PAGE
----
When is a Victory Not a Victory? — 13 December 2010

I sometimes wonder if President Obama is not enjoying his job.

This past week, he stood at the podium and announced a historic negotiating success: a deal that, for nearly the first time in his administration, brought Republicans on board in enthusiastic support for a major piece of domestic legislation.  Here at last was the Obama that was promised – able to transcend right-left, to cross the aisle and leave partisanship aside to make policy that provided solutions for the American people.  I’m referring, of course, to the deal to extend the Bush-era tax cuts that is now before Congress.

And the President looked like he had been gargling with broken glass.

He did not have the look of someone who had just pocketed a big victory.  And he didn’t sound like it either – he used the now-famous “hostage-taker” line, and as much as admitted he had been forced to agree to something he hated.  That’s at least consistent with his campaign rhetoric about this issue, in which he described extending the tax cuts for the top earners as something he found “offends the conscience.”

Now, of course, he’s put himself in the awkward position of having to push for approval of a legislative “framework” he would rather disown.  And he’s not alone in disliking it – his left flank is up in arms, and there was a very acrimonious meeting of House Democrats debating this agreement where calls of “no, we can’t” and even “f— the President” were heard.

This is truly remarkable.  As Peggy Noonan said this weekend, this President spent his first year alienating the nation’s independents, and the second year infuriating his base.  This move may ultimately result in that kiss of death – a primary challenge to a sitting President.  Every incumbent since LBJ who sought re-election but failed faced a primary challenge from his own party.

What strikes me as so noteworthy in this is that, even while Obama was cutting this deal with the Republicans, he wasn’t bringing the warring parties together to make a truce.  The complaints from the Democratic caucus were that they had not been consulted, and were being presented with a fait accompli: take it or leave it.

Gosh – that sounds exactly like what the GOP has been saying for two years.  Obama looks someone who caroms from one caucus to another, depending on which side has the leverage, and turns his back on those who aren’t on board.

That’s probably too harsh a critique of Obama.  After all, the leadership in Congress is still made up of the left-leaning clique whose legislative record led to the Republican surge last November.  And that clique has been made stronger by the defeat of so many of the moderates in the midterms.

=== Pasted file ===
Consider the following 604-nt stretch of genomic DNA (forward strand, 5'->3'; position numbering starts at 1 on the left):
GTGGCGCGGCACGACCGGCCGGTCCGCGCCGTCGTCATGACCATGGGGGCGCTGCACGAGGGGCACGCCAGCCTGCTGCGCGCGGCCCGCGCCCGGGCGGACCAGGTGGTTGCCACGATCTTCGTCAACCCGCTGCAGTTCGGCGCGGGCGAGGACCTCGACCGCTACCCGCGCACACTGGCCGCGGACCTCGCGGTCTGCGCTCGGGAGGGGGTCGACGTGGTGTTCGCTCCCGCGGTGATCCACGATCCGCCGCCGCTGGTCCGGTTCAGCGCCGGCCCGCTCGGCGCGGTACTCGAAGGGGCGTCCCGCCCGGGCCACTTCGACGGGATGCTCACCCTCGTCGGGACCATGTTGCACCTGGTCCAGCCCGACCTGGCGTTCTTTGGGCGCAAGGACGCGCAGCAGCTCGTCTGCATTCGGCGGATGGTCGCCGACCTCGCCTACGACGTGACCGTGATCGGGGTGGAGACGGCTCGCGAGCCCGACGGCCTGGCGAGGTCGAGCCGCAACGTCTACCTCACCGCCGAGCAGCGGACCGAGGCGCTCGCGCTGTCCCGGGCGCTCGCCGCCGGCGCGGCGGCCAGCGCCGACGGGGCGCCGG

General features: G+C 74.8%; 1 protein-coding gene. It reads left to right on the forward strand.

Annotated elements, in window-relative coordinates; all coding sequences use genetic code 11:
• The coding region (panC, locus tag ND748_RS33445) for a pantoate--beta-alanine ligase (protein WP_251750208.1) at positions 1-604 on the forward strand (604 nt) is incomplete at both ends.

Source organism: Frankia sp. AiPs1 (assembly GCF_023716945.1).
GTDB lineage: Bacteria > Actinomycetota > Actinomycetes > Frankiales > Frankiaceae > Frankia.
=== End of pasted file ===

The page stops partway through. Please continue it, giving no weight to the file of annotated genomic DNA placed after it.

But the President has only encouraged their obstinacy with his rhetoric that up until the end insisted we “could not afford” to extend the Bush-era tax rates for all taxpayers, which he maintained right up until the time he agreed to it.  With head-snapping reversals like that, it’s no wonder so many of his partisans were still zigging long after the President had zagged.

But now that he needs, ex-post, to assemble enough of his Democratic majority to follow their President and pass legislation that neither they nor he favors, he finds himself in the unflattering position of criticizing his own partisans.  At the same time he was denouncing Republican hostage-takers, he was dunning liberals in Congress for being “sanctimonious” and “purist”.

This sounds like an increasingly familiar Obama.  He has a curious style of leadership: criticizing your followers when they don’t fall into line.  We heard it in the mid-term campaign, when he bellowed, “There better not be any enthusiasm gap, people!”  We heard it too, when he painted his grass-roots opponents as people who didn’t quite understand, who were hard-wired to make bad decisions in hard times.

Belittling your followers might work if you’re a Bobby Knight, whose players would swallow razor blades for their irascible coach, and whose methods lead to triumph upon triumph.  But this guy does not inspire such fanatical devotion among his partisans, and his angry exhortations are just as likely to turn people away from him.

And in the cruelest irony of all, Obama has the perfect example of a leader who claims the most compromised achievement as a victory, and he was standing next to him in the White House briefing room.   Bill Clinton has the knack of being in front of events, and of cheerfully taking whatever sausage the political factory will give him.

Not only was that difference evident at their joint press conference; it was painful to see.  Clinton looked so much in his element, fielding questions and defending Obama’s tax deal, and Obama looked so uncomfortable, standing arms folded to the side while the ex-President held forth.  When Obama ultimately yielded the press room to him and vanished, the inevitable thought occurred: this is the President of the United States, and he has just been upstaged.

I wonder what Obama muttered under his breath as he headed down the hall.

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